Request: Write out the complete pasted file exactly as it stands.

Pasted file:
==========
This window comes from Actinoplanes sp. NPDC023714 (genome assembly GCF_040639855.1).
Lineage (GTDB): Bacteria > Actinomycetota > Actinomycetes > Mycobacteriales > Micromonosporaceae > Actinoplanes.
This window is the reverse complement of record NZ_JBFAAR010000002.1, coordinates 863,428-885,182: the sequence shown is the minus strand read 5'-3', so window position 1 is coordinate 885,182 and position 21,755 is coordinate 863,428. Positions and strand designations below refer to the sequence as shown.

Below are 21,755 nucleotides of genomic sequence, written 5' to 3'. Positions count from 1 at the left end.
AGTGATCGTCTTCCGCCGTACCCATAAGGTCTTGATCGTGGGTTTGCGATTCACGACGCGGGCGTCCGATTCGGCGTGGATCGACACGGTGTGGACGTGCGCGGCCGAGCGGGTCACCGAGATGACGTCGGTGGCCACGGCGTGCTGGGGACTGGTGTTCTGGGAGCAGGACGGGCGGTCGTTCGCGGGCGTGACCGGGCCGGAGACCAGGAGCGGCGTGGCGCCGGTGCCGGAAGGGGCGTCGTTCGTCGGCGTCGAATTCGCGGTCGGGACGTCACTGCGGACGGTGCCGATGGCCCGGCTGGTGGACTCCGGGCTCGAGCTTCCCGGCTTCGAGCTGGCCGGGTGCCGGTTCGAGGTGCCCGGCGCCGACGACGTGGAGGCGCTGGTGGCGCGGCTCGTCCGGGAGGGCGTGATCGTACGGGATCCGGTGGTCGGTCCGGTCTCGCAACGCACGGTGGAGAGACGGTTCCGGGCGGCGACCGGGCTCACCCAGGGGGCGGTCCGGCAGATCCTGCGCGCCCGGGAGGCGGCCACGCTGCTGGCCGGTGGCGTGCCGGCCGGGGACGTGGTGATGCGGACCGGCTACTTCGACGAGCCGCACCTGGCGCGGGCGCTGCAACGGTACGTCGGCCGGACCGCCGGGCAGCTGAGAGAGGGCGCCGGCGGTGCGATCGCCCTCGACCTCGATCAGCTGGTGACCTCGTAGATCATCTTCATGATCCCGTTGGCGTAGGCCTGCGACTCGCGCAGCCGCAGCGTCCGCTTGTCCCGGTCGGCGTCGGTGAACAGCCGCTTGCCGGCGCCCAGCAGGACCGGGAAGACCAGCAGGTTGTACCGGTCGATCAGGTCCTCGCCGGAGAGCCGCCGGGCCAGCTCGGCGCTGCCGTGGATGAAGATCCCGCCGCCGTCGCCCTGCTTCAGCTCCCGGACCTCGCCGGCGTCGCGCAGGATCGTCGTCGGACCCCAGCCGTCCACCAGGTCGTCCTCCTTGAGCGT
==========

This window comes from Actinoplanes sp. NPDC023714 (genome assembly GCF_040639855.1).
Lineage (GTDB): Bacteria > Actinomycetota > Actinomycetes > Mycobacteriales > Micromonosporaceae > Actinoplanes.
This window is the reverse complement of record NZ_JBFAAR010000002.1, coordinates 863,428-885,182: the sequence shown is the minus strand read 5'-3', so window position 1 is coordinate 885,182 and position 21,755 is coordinate 863,428. Positions and strand designations below refer to the sequence as shown.

Below are 21,755 nucleotides of genomic sequence, written 5' to 3'. Positions count from 1 at the left end.
AGTGATCGTCTTCCGCCGTACCCATAAGGTCTTGATCGTGGGTTTGCGATTCACGACGCGGGCGTCCGATTCGGCGTGGATCGACACGGTGTGGACGTGCGCGGCCGAGCGGGTCACCGAGATGACGTCGGTGGCCACGGCGTGCTGGGGACTGGTGTTCTGGGAGCAGGACGGGCGGTCGTTCGCGGGCGTGACCGGGCCGGAGACCAGGAGCGGCGTGGCGCCGGTGCCGGAAGGGGCGTCGTTCGTCGGCGTCGAATTCGCGGTCGGGACGTCACTGCGGACGGTGCCGATGGCCCGGCTGGTGGACTCCGGGCTCGAGCTTCCCGGCTTCGAGCTGGCCGGGTGCCGGTTCGAGGTGCCCGGCGCCGACGACGTGGAGGCGCTGGTGGCGCGGCTCGTCCGGGAGGGCGTGATCGTACGGGATCCGGTGGTCGGTCCGGTCTCGCAACGCACGGTGGAGAGACGGTTCCGGGCGGCGACCGGGCTCACCCAGGGGGCGGTCCGGCAGATCCTGCGCGCCCGGGAGGCGGCCACGCTGCTGGCCGGTGGCGTGCCGGCCGGGGACGTGGTGATGCGGACCGGCTACTTCGACGAGCCGCACCTGGCGCGGGCGCTGCAACGGTACGTCGGCCGGACCGCCGGGCAGCTGAGAGAGGGCGCCGGCGGTGCGATCGCCCTCGACCTCGATCAGCTGGTGACCTCGTAGATCATCTTCATGATCCCGTTGGCGTAGGCCTGCGACTCGCGCAGCCGCAGCGTCCGCTTGTCCCGGTCGGCGTCGGTGAACAGCCGCTTGCCGGCGCCCAGCAGGACCGGGAAGACCAGCAGGTTGTACCGGTCGATCAGGTCCTCGCCGGAGAGCCGCCGGGCCAGCTCGGCGCTGCCGTGGATGAAGATCCCGCCGCCGTCGCCCTGCTTCAGCTCCCGGACCTCGCCGGCGTCGCGCAGGATCGTCGTCGGACCCCAGCCGTCCACCAGGTCGTCCTCCTTGAGCGT